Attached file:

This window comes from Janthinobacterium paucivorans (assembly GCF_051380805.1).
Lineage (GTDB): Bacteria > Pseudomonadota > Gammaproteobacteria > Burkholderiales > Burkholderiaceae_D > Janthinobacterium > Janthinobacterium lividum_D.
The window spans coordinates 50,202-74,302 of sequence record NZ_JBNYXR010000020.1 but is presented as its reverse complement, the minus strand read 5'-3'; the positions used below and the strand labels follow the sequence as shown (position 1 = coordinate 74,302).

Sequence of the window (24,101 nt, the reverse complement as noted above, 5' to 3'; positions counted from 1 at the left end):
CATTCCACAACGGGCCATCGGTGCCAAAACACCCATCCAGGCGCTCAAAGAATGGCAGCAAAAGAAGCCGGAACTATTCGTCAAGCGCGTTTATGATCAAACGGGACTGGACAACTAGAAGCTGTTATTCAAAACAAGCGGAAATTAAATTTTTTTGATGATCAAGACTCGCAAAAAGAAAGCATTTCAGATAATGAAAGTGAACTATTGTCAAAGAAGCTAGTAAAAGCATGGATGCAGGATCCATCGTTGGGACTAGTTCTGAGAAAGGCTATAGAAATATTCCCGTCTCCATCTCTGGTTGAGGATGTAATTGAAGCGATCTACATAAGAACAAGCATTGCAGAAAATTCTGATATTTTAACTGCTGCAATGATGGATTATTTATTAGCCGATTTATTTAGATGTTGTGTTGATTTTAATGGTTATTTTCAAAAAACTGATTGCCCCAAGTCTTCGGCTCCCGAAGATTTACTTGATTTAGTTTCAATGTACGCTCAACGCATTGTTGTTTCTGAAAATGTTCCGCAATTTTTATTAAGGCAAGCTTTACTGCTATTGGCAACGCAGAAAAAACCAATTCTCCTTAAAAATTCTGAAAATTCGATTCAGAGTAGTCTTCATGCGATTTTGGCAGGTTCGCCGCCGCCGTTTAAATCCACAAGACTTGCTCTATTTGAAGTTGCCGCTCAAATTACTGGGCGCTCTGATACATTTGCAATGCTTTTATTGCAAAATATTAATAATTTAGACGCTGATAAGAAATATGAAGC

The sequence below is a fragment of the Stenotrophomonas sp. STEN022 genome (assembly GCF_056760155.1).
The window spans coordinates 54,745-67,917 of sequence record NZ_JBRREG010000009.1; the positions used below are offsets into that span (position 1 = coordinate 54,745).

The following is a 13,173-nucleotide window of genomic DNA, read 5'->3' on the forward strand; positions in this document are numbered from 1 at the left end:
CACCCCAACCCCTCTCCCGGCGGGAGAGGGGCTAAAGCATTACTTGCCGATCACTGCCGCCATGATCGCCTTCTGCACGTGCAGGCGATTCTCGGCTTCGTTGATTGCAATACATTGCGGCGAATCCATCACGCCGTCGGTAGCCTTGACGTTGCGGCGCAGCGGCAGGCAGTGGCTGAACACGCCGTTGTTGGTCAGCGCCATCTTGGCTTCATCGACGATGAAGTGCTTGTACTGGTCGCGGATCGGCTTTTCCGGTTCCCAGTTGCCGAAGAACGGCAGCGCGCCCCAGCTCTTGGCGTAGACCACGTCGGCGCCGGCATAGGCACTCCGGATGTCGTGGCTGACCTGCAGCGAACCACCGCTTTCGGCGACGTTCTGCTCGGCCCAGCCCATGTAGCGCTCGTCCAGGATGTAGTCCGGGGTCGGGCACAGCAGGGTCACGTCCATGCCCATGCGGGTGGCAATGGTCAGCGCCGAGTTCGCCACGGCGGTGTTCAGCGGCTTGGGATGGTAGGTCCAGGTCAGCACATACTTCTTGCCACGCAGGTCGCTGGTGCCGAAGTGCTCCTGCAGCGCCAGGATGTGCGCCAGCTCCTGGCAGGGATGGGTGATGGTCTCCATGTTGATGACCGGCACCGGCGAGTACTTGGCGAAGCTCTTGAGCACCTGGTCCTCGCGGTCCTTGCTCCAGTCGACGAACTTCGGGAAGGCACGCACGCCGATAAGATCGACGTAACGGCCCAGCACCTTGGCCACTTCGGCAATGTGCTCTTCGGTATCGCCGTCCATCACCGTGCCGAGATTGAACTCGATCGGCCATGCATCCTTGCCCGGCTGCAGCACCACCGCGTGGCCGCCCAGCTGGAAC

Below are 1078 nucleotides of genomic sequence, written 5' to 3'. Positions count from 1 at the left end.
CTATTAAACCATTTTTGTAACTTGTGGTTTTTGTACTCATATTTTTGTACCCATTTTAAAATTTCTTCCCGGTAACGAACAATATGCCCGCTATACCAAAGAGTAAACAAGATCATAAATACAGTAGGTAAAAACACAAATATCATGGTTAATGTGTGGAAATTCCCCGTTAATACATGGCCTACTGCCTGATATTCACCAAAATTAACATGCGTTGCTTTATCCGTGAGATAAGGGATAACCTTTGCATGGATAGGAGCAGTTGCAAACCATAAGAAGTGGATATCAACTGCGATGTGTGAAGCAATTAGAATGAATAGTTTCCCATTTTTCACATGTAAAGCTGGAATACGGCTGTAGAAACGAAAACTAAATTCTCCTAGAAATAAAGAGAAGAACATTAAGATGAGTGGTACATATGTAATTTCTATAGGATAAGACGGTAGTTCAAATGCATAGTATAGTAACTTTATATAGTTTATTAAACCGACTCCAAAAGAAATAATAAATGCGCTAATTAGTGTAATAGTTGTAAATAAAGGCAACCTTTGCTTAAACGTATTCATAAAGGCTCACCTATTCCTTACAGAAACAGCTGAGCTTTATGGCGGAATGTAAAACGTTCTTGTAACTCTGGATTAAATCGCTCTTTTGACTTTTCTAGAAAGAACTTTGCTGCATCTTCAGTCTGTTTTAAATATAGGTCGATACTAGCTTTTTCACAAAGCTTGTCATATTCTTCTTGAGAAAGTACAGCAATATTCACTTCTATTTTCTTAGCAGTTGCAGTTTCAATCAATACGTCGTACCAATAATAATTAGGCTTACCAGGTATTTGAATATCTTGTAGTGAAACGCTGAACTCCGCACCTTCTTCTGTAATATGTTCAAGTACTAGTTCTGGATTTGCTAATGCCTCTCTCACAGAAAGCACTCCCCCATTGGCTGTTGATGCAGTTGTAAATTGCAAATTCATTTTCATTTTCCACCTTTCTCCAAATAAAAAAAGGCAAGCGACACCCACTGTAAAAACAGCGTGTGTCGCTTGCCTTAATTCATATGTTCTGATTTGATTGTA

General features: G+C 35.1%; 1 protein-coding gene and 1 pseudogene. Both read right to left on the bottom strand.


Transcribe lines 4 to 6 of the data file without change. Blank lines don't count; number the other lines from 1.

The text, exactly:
Sequence of the window (24,101 nt, the reverse complement as noted above, 5' to 3'; positions counted from 1 at the left end):
CATTCCACAACGGGCCATCGGTGCCAAAACACCCATCCAGGCGCTCAAAGAATGGCAGCAAAAGAAGCCGGAACTATTCGTCAAGCGCGTTTATGATCAAACGGGACTGGACAACTAGAAGCTGTTATTCAAAACAAGCGGAAATTAAATTTTTTTGATGATCAAGACTCGCAAAAAGAAAGCATTTCAGATAATGAAAGTGAACTATTGTCAAAGAAGCTAGTAAAAGCATGGATGCAGGATCCATCGTTGGGACTAGTTCTGAGAAAGGCTATAGAAATATTCCCGTCTCCATCTCTGGTTGAGGATGTAATTGAAGCGATCTACATAAGAACAAGCATTGCAGAAAATTCTGATATTTTAACTGCTGCAATGATGGATTATTTATTAGCCGATTTATTTAGATGTTGTGTTGATTTTAATGGTTATTTTCAAAAAACTGATTGCCCCAAGTCTTCGGCTCCCGAAGATTTACTTGATTTAGTTTCAATGTACGCTCAACGCATTGTTGTTTCTGAAAATGTTCCGCAATTTTTATTAAGGCAAGCTTTACTGCTATTGGCAACGCAGAAAAAACCAATTCTCCTTAAAAATTCTGAAAATTCGATTCAGAGTAGTCTTCATGCGATTTTGGCAGGTTCGCCGCCGCCGTTTAAATCCACAAGACTTGCTCTATTTGAAGTTGCCGCTCAAATTACTGGGCGCTCTGATACATTTGCAATGCTTTTATTGCAAAATATTAATAATTTAGACGCTGATAAGAAATATGAAGC

The sequence below is a fragment of the Stenotrophomonas sp. STEN022 genome (assembly GCF_056760155.1).